Sleep Help

  • Reduce stress as much as possible. Feeling anxious or stressed can drastically effect your ability to fall asleep and stay asleep throughout the night.
  • Exercise to stay fit. People who are fit are more able to rest comfortabley at night and stay asleep once falling asleep.
  • Keep mentally stimulated during the day. This will help to keep you awake during the day and ready you for sleep at night.
  • Eat a balanced diet. Avoid fatty food and those that cause indigestion, especially later in the day.
  • Stop smoking. Quitting can drastically improve your quality of sleep.
  • Reduce caffeine intake. A small coffee after dinner could effect your ability to fall asleep, but more importantly, your ability to stay sleeping.
  • Avoid alcohol near bedtime. Drinking alcohol can effect the quality of your sleep. Even if you sleep long enough after a night of drinking, you will probably still be tired due to the lack of sleep quality.
  • Take a warm bath or try other relaxation techniques to wind down before heading to bed.
  • Make your bedroom a sleep sanctuary. Keep the atmosphere peaceful and try to study in designated areas other than your bed.
  • Establish a bedtime ritual. Whether it be stretching before getting into bed, or creating a bedtime playlist, develop a habit that signals your body that it's time to sleep.
  • Clear your mind at bedtime. Try to avoid running through the events of the day right before or while laying in bed.
  • Avoid trying too hard to get to sleep. Trying to force sleep can cause frustration which makes sleeping more difficult. Stay relaxed and try some relaxation techniques [below] if you are having trouble.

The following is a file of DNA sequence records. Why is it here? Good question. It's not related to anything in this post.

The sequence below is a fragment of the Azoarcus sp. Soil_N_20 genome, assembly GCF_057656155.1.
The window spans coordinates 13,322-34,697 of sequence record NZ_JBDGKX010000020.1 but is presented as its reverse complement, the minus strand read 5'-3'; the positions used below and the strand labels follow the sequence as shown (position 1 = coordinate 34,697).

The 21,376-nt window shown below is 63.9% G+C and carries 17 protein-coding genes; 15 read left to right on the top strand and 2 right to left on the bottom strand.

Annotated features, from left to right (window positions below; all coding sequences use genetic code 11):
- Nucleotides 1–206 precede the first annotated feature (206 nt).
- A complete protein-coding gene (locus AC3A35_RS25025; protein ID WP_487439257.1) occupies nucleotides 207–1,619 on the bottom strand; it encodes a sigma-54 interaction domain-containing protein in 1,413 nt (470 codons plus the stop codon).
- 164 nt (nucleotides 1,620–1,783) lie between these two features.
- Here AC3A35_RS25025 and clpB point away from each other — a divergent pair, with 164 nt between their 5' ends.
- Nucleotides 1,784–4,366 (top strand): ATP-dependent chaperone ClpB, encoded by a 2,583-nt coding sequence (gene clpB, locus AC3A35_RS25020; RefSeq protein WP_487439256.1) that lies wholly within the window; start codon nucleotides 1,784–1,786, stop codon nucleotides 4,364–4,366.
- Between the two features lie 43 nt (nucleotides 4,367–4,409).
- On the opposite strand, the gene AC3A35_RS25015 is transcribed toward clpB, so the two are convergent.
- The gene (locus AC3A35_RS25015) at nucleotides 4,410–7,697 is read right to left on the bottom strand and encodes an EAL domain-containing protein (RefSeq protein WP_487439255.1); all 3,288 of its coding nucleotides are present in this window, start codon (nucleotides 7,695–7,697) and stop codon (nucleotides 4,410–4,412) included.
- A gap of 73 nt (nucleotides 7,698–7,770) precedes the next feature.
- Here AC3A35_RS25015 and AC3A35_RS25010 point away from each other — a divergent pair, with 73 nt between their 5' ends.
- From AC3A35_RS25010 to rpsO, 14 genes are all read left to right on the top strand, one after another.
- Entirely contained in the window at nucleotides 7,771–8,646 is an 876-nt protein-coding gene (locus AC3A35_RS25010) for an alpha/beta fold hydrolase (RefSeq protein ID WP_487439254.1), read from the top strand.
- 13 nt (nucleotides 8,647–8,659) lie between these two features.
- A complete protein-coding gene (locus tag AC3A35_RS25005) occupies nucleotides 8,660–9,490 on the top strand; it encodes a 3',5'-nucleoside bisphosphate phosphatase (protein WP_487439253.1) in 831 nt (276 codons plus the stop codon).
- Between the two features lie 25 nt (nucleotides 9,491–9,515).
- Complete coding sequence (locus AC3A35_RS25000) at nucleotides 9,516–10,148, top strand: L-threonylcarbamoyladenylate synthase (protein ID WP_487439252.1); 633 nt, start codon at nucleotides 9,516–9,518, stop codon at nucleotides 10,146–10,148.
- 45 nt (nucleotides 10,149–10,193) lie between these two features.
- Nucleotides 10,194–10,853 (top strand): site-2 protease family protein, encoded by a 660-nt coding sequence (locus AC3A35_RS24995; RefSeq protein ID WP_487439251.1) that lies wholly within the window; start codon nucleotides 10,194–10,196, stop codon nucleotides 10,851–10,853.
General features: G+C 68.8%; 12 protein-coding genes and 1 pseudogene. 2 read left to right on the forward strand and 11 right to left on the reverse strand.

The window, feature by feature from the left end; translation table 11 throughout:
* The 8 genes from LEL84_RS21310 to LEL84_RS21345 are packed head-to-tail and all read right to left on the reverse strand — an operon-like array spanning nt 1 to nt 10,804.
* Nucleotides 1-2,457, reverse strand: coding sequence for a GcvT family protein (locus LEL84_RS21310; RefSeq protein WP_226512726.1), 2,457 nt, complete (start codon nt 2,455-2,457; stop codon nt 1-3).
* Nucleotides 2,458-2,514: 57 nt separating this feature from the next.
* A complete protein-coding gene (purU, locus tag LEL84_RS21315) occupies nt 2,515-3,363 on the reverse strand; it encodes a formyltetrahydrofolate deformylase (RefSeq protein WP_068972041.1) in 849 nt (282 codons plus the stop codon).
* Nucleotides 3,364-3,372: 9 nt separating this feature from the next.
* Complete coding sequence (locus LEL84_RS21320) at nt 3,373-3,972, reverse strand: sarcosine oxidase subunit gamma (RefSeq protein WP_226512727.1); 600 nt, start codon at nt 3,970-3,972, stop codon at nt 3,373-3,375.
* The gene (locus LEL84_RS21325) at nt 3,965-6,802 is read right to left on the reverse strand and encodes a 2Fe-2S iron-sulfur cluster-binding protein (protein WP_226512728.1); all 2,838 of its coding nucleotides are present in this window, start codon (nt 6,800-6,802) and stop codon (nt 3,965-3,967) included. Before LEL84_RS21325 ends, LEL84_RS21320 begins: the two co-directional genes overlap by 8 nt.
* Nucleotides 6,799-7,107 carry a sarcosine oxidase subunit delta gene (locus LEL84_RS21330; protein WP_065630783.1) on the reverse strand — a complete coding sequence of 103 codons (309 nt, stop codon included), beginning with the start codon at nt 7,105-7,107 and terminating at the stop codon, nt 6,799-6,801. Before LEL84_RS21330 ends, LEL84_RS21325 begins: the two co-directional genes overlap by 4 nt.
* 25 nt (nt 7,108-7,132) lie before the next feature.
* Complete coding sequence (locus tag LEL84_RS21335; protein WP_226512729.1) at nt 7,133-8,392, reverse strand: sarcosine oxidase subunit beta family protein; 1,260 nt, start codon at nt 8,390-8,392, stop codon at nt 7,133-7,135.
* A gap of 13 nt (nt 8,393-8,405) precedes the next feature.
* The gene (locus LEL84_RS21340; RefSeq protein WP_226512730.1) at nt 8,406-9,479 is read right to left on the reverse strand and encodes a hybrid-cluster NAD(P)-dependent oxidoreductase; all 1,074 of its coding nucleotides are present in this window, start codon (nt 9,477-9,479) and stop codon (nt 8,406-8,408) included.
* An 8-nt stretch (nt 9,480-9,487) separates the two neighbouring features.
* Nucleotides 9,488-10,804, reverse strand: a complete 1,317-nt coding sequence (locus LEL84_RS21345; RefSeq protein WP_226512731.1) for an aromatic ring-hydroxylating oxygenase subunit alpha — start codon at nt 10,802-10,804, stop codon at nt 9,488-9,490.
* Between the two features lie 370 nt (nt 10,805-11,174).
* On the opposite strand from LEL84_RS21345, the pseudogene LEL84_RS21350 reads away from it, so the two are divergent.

• Limit your time in bed. If you can't fall asleep, get up and move around. Avoid getting into bed until you are ready for sleep.
  • Learn to value sleep. Knowing the benefits of good sleep can help to stick to healthy habits.
  • Use the Wellness Center Sleep Performance Sleep Log to keep track of how well you're sleeping.

If you are having troubles falling asleep, try some of these relaxation techniques while laying in bed.
Progressive Muscle Relaxation (PMR):
Try tensing and then relaxing your muscles in groups, starting from your toes and slowly working up the body to your eye muscles and forehead. Squeeze tightly for five to ten seconds before moving upward to the next group.

Relax and inhale to the count of five, and raise your arms backward over your head until they touch the mattress. Make two fits and raise your buttocks. Tense and stretch every muscle, even your face. Then, arms still raised, let all the tension drain from your body.

But only in your mind! Focus on the flame, and dismiss all thoughts that cause it to flicker. As it burns steadily, your mind becomes serene.

Imagine yourself in a relaxing situation, such as lying on a tropical beach, strolling through fields, floating through the air, or listening to soft music. Feel the warmth of the sun and the gentle breezes, hear the lapping sounds of the surf, and inhale the fragrances.

Take five deep breaths, and as you count each one, say to yourself, “I’m getting more relaxed, peaceful, and serene. I’m slowly falling asleep.” Concentrate only on this message.

Imagine you’re writing six-foot-high numerals on a large blackboard. Start at one hundred and count backward. You probably won’t make it to fifty.

The oldest trick in the book! But it really works! It distracts both sides of the brain with a soothing, repetitive activity; the right side sees the images, the left does the counting. You literally bore yourself to sleep.